How to get rid of your student loans without paying

Are you weighed down by student debt?

Students hoping to become public defenders, work in the health field, or hopeful veterinarians in the state of Kentucky specializing in large food animals -- you're in luck.

You might be eligible for a number of programs that will help to repay your student loan debt. (Problem is, these programs aren't easy to find out about.)

"The information can be really buried within a website or can be fractured," said Betsy Mayotte, director of regulatory compliance at the nonprofit organization American Student Assistance. "You kind of have to dig for the details."

With the interest rate on new subsidized Stafford loans doubling from 3.4 percent to 6.8 percent on July 1, 2013, students taking on debt to pay for their graduate degrees might consider researching the different programs out there. To help guide students interested in forgiveness programs, ASA has put together an eBook called "60+ Ways To Get Rid Of Your Student Loans (Without Paying Them)." The organization divides the programs into two broad categories.

"Forgiveness programs are generally programs where you are rewarded for something that you do. Generally it's some sort or volunteer or a specific working profession where there's a need for people to work in that profession," said Mayotte. "Unfortunately, discharge is for when something bad happens to you."

The loan forgiveness and discharge programs were instituted by the federal government (as well as some state governments, organizations and private businesses) to eliminate all or part of a student’s loans if he or she qualifies. Borrowers who give back to their community, work in fields or areas of need, or face unpredicted, extenuating circumstances are eligible for these different programs.

To apply for forgiveness, you may need proof that you've worked for the required number of years at the location or profession that makes you eligible for the program.

The types of loan forgiveness programs available can be divided among these broad categories:

  • Community service
    One community service option is applying for an AmeriCorps. award. It repays part of a person's student loans based on their service in the AmeriCorps program. The U.S. federal government program is meant to engage adults in intensive community service work with the goal of "helping others and meeting critical needs in the community." Other volunteer organizations offering loan forgiveness include the Peace Corps. and Volunteers in Service to America (VISTA).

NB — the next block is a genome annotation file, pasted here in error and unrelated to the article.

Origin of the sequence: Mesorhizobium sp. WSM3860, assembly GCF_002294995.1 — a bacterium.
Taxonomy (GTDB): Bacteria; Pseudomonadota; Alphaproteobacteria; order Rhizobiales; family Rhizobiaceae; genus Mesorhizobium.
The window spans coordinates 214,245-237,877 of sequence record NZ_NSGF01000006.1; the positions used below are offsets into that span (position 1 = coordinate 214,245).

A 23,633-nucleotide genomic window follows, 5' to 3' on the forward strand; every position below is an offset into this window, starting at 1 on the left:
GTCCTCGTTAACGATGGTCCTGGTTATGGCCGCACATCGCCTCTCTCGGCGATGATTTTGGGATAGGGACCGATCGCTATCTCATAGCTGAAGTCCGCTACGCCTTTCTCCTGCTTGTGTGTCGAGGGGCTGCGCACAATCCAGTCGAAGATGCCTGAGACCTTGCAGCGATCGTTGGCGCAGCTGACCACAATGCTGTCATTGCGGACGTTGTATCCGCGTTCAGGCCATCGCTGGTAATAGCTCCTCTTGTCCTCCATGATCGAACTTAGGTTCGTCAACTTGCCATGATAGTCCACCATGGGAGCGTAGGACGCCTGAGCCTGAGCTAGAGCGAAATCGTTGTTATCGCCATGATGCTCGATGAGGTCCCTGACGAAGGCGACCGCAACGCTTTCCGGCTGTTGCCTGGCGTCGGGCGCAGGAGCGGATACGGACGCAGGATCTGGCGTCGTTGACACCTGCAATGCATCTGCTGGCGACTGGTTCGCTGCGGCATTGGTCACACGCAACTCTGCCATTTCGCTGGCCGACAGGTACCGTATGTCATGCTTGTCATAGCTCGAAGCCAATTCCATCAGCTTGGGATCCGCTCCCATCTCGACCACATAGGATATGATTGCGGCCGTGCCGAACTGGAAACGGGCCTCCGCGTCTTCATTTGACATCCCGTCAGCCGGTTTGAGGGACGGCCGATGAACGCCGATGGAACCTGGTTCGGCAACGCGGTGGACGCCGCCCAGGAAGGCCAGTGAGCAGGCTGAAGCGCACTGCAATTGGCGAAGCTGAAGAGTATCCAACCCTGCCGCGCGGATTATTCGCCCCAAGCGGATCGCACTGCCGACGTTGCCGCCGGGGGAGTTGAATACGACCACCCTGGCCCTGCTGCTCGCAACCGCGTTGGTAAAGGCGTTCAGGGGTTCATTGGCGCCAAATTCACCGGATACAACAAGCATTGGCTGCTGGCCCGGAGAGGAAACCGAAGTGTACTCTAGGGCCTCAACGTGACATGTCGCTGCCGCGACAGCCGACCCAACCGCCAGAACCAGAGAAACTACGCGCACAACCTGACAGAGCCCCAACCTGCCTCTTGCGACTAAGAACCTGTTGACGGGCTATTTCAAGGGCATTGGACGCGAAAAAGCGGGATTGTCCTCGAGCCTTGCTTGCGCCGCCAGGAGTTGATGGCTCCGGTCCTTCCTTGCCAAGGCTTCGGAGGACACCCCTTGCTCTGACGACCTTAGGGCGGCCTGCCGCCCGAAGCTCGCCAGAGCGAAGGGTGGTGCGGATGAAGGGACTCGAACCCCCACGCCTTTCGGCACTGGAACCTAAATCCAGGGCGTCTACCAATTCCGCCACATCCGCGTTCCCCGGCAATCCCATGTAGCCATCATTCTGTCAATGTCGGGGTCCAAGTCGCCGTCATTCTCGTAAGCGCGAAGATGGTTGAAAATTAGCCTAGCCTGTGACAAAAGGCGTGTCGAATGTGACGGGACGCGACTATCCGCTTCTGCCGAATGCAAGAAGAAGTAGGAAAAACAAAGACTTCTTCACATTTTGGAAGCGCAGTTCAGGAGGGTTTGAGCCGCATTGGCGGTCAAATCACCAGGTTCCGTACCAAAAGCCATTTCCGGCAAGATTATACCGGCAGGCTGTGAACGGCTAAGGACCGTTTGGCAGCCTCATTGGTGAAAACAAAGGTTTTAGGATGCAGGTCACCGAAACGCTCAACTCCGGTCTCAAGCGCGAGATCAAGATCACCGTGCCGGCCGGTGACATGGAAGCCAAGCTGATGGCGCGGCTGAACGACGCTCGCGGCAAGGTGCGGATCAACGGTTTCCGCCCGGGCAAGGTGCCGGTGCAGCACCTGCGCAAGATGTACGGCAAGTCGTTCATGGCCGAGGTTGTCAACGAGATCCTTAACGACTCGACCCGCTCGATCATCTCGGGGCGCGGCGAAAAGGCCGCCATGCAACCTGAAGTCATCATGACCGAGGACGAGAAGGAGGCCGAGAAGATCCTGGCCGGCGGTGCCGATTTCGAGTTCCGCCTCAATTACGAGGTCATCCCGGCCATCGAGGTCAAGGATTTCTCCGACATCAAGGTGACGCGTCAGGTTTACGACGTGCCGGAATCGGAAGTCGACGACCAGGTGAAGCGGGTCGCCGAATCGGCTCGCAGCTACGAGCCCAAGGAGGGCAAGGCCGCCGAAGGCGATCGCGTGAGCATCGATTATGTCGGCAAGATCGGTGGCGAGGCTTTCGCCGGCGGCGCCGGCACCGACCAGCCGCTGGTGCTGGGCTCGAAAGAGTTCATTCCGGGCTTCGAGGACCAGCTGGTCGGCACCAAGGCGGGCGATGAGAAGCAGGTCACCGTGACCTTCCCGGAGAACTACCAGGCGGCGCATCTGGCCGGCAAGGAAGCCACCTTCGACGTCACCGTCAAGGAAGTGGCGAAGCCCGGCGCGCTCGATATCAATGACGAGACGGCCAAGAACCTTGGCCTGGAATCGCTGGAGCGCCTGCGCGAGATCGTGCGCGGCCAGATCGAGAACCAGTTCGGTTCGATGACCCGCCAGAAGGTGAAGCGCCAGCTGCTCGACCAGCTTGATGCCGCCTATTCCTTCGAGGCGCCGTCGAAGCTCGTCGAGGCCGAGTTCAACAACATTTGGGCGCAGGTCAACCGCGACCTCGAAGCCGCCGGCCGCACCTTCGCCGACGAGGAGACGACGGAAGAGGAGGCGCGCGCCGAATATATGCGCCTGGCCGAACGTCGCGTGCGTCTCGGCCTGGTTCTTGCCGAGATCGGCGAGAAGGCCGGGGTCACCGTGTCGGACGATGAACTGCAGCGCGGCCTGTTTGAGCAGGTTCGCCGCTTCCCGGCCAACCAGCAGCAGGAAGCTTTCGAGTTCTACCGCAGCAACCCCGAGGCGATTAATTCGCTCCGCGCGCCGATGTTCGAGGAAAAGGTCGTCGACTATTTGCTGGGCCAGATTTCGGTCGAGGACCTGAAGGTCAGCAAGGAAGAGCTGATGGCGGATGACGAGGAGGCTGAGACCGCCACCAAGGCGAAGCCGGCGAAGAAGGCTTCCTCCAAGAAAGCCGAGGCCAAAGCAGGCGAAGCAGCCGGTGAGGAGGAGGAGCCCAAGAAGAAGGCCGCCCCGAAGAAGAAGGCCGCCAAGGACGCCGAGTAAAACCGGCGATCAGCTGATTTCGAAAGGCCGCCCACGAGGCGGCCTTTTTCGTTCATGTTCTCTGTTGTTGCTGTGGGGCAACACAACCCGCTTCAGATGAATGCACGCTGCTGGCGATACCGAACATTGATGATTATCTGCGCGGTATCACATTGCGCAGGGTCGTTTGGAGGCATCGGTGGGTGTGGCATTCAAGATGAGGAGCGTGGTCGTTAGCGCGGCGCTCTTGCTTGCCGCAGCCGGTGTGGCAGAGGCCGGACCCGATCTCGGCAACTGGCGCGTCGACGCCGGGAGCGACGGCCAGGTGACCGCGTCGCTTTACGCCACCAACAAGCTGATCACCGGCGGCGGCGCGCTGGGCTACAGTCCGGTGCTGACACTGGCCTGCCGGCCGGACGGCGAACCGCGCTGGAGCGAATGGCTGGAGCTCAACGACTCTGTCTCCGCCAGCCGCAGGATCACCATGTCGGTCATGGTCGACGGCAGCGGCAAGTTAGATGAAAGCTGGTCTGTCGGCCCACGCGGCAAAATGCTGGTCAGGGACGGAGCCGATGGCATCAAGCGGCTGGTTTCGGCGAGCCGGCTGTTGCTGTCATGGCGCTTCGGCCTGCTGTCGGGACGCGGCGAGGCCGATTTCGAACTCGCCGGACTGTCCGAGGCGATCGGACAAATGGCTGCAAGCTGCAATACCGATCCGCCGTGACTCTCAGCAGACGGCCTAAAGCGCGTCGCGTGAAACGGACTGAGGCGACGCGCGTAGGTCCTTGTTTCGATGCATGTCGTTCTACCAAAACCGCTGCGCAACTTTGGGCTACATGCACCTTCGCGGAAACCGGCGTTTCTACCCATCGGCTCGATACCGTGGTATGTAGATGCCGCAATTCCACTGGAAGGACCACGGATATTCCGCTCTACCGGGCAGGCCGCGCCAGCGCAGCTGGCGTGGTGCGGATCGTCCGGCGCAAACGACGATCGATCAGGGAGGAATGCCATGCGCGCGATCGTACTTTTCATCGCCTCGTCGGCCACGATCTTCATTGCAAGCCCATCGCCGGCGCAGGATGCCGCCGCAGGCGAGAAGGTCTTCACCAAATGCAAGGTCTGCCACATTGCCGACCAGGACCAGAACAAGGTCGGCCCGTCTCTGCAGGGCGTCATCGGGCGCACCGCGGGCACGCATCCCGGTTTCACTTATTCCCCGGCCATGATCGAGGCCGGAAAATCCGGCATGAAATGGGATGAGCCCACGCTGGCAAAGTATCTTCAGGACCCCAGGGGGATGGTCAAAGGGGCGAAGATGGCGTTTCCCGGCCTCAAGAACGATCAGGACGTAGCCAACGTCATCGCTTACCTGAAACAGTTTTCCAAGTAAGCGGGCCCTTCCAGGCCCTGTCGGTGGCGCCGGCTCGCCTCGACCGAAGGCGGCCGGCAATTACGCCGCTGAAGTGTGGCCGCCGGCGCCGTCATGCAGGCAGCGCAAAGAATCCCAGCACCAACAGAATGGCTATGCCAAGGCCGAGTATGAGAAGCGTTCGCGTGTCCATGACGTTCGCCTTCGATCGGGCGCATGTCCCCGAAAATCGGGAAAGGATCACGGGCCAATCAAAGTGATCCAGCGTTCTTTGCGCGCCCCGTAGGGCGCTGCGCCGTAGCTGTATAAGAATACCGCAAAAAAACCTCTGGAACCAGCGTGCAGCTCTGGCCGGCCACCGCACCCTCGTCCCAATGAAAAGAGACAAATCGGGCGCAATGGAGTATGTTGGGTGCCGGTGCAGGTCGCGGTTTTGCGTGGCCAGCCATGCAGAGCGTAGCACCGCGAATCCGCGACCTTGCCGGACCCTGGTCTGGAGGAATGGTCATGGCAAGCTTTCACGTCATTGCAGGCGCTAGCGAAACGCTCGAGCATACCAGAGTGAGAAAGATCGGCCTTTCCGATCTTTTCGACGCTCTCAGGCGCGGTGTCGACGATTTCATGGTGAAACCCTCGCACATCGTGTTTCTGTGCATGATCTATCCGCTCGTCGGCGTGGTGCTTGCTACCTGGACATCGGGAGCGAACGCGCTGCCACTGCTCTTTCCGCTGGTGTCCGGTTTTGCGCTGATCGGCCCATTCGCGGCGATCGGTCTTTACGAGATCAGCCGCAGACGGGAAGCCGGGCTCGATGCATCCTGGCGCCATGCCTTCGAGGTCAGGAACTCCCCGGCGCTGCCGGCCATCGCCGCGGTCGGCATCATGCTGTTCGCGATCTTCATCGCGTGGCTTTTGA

• Military
    Perhaps one of the most well-known ways to forgive your student debt. Generally there are two types of programs -- ones that pay for school while you're in school and then programs relating to existing loan forgiveness. You should speak with a recruiter about the different plans out there. Find out more information at Military.com.
  • Profession
    The most common professions eligible for loan forgiveness tend to be in the health and teaching fields. Mayotte says some states are really thirsty for nurses, doctors, teachers, or public defenders -- and may have forgiveness programs to attract those types of workers. You can find more career-based forgiveness programs with an online search or by talking to your employer. Find out more information at FinAid.org.
  • State specific
    You may be eligible for a program in a particular state if you are a legal resident in that state, work in one of the selected jobs, have a license for one of the jobs in the state, or went to school there. Search online to see what programs are available to you. Go to the state's website and search around. State specific programs can change or be eliminated based on budget, so keep an eye out.

For more advice on dealing with your student loans check out these links:
- Student loan interest D-Day: What's it mean?
- How to survive severe student loan debt
- The trouble with refinancing a student loan

The types of loan discharge options include:

  • Closed schools/school errors
    Borrowers may be eligible if their school closed while they were attending or within 90 days of leaving it. They may also be eligible if they withdrew from school and were not refunded the correct amount. Borrowers are only eligible if they received their loans on or after January 1, 1986.
  • Disaster
    There's a discharge option for spouses of eligible public servants or other eligible victims who died or became permanently and totally disabled due to physical injuries suffered as a result of the September 11, 2001 attacks.
  • Financial hardship
    Borrowers who face financial hardship based on income or debt could be eligible for these options:
      • Bankruptcy
        Contrary to popular belief, you can get rid of your loans in bankruptcy. But it's difficult to do so. You must prove to a bankruptcy judge that repaying your loans would be an undue hardship. This standard generally requires you to show that there is no likelihood of any future ability to repay. Learn more.
      • Income-based repayment
        To qualify you must have a partial financial hardship, which means that payments to your eligible loans exceeds 15 percent of your discretionary income. After 25 years -- 10 working in public service -- any student loan debt left over is forgiven. Learn more.
      • Income-contingent repayment
        Similar to the income-based repayment program, but payments are capped at 20 percent of discretionary income. Learn more.
      • Pay as you earn forgiveness
        Only for newer borrowers. You must be a new Direct Loan borrower as of October 1, 2007, with a disbursement made after October 1, 2011. Any Direct Consolidation loan made on or after October 1, 2011, that does not include a Parent PLUS loan or a loan made prior to October 1, 2007 is eligible. Learn more.
  • Fraud